By Stephanie Nebehay

GENEVA (Reuters) - Conjoined twin baby boys in Syria were being evacuated across lines from a rebel stronghold to Damascus Children's Hospital on Friday, the first of at least 20 patients who need urgent transfers to be saved, the World Health Organization (WHO) said.

Moaz and Nawras were born conjoined on July 23 in Zahra hospital in eastern Ghouta, a rebel bastion and rural suburb of the capital. Syrian doctors abroad sought help from the WHO, the United Nations health agency.

"The hospital is under-supplied and unable to provide the twins with the surgery they need to survive," said a letter by the Syrian American Medical Society.

"The twins, the mother and the aunt are now being evacuated to the Children's Hospital (in Damascus)," Elizabeth Hoff, WHO's representative in Syria, who has been based in Damascus throughout most of the country's five-year civil war, told Reuters on Friday:

An ambulance of the Syrian Arab Red Crescent (SARC) was transporting them, she said.

"We have been negotiating for medical evacuation for some days now," Hoff said by telephone.

The WHO also wants to get seriously ill and wounded patients out of the divided city of Aleppo, where up to two million people are trapped. The eastern, rebel-held part of the city has been besieged by Syrian government forces with Russian support for months, but earlier last week rebel forces broke the siege and opened a corridor into the city [nL8N1AR5O9].

The United Nations said on Thursday it was talking to Russia about a "workable humanitarian pause" in fighting in Aleppo and that the three hours a day proposed by Moscow was "not enough". [nL8N1AS4CM]

"WHO is calling for a pause for medical evacuations which are critical to make sure seriously wounded have the right to obtain health care and also people with chronic diseases needing regular care," Hoff said.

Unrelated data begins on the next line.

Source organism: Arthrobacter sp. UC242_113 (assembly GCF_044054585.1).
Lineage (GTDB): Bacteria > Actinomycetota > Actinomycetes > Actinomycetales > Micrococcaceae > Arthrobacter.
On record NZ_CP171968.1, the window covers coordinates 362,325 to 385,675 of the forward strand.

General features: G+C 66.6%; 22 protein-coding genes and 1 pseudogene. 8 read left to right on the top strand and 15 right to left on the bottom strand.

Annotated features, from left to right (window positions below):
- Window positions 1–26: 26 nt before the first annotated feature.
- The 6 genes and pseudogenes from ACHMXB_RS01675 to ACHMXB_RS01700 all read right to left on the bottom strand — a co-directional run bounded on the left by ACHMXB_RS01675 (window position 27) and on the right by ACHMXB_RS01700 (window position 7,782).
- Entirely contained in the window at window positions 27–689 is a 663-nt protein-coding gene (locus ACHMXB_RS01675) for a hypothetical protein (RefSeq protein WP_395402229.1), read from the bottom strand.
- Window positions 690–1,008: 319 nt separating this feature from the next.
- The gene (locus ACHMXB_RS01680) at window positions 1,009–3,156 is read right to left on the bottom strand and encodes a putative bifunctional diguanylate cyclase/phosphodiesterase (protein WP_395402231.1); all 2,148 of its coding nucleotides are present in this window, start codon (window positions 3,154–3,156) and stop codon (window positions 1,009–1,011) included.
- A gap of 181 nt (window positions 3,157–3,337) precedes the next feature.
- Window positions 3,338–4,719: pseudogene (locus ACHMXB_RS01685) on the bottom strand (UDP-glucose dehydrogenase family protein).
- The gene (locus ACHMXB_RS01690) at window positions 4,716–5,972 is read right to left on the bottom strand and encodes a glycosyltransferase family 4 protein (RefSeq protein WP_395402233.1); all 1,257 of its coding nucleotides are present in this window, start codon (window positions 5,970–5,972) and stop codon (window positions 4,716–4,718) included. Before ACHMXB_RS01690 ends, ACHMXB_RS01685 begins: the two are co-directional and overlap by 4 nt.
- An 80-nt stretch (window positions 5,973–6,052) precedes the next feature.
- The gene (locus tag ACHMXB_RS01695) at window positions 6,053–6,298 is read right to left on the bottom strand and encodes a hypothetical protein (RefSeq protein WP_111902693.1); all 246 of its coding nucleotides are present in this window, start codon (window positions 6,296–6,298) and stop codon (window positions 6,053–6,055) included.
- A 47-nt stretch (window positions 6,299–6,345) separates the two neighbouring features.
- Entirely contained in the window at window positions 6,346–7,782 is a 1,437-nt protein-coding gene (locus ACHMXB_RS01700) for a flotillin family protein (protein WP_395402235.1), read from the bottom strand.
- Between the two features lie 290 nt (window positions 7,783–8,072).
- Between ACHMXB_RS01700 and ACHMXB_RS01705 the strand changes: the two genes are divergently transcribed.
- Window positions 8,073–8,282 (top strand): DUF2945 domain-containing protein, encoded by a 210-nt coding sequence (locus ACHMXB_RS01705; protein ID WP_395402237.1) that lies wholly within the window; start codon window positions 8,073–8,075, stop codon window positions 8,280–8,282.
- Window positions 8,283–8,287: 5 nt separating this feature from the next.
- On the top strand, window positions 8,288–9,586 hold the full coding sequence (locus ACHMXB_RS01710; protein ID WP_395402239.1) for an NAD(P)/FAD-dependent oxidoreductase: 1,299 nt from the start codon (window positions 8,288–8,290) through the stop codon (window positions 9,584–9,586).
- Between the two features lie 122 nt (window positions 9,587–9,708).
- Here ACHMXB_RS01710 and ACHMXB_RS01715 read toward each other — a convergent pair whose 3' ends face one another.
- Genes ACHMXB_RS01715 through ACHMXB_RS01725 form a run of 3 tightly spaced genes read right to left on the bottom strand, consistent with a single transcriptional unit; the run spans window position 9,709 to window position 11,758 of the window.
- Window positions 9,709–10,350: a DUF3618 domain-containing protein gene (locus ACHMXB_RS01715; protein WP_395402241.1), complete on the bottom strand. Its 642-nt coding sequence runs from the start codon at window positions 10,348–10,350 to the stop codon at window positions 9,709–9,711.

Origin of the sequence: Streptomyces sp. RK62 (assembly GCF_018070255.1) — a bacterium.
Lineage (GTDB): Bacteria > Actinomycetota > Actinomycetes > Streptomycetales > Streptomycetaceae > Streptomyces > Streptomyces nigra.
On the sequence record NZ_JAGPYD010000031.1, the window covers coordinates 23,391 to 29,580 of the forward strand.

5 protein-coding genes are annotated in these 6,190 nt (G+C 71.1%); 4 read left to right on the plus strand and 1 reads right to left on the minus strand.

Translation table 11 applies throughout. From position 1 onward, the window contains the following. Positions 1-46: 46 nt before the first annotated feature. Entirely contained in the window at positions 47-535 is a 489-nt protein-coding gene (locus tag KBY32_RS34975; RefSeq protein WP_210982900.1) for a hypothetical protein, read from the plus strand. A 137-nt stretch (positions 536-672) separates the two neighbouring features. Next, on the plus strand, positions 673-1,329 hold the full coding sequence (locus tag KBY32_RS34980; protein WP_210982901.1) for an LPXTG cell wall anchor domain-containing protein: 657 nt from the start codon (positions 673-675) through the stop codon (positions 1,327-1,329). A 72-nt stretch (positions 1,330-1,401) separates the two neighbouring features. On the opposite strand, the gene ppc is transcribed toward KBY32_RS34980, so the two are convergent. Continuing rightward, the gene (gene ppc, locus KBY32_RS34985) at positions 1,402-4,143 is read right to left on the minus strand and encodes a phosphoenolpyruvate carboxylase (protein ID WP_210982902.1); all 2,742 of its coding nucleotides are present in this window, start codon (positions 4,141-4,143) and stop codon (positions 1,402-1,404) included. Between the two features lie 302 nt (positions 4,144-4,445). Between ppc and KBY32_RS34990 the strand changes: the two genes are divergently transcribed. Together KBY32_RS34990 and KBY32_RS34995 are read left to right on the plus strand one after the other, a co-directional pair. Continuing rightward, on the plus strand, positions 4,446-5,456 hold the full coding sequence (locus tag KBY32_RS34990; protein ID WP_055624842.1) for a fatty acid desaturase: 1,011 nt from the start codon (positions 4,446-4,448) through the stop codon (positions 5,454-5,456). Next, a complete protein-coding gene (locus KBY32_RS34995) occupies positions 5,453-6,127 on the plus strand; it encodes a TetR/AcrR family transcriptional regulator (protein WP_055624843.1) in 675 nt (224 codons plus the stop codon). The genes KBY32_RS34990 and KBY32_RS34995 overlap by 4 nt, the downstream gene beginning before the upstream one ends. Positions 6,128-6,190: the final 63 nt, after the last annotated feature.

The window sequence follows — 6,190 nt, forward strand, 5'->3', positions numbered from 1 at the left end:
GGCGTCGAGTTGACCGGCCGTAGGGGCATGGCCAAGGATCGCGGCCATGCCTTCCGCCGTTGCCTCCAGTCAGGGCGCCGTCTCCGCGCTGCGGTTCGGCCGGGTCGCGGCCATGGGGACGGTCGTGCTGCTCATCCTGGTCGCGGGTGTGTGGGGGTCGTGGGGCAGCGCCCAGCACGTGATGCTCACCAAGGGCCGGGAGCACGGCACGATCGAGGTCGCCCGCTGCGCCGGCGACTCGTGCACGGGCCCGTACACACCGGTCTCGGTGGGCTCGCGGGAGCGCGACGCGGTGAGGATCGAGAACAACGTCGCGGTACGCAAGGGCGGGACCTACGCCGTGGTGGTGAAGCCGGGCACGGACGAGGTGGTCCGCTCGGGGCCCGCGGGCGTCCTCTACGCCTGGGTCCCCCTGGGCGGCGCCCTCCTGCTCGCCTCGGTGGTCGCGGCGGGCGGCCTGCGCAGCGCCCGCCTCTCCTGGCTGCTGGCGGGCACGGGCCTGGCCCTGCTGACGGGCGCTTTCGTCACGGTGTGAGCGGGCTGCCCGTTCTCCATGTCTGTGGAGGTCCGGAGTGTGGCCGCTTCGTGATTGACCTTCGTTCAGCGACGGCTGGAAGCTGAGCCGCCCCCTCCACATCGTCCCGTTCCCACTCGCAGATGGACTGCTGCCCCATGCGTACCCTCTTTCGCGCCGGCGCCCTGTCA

In addition, WHO has received a list of 16 critical medical cases in the government-besieged town of Madaya who need evacuation and two adults in the opposition-besieged Foua and Kefraya area, in Idlib province, she said.

"We haven't obtained permission yet to evacuate," she said, noting that Hezbollah fighters were part of the mix in the Foua area.

Staffan de Mistura, U.N. special envoy for Syria, read out the names of the patients in Madaya and Foua, most of them young children, on Thursday to reporters in Geneva.

"The UN is ready to evacuate them. They are in a desperate urgent medical emergency. Why on earth should this not be possible?

"This should not be waiting for the Aleppo ceasefire or overall ceasefire, this should and can be done before it's too late," he said.

In Foua, the Islamist rebel group Ahrar al Sham "can just by a decision of a minute allow the U.N. to evacuate them and bring them to a medical facility where they could be saved", he said.

"These are not numbers, these are people who are waiting for a medical evacuation in what has become a medieval approach to a conflict," de Mistura said.

(Reporting by Stephanie Nebehay, editing by Larry King)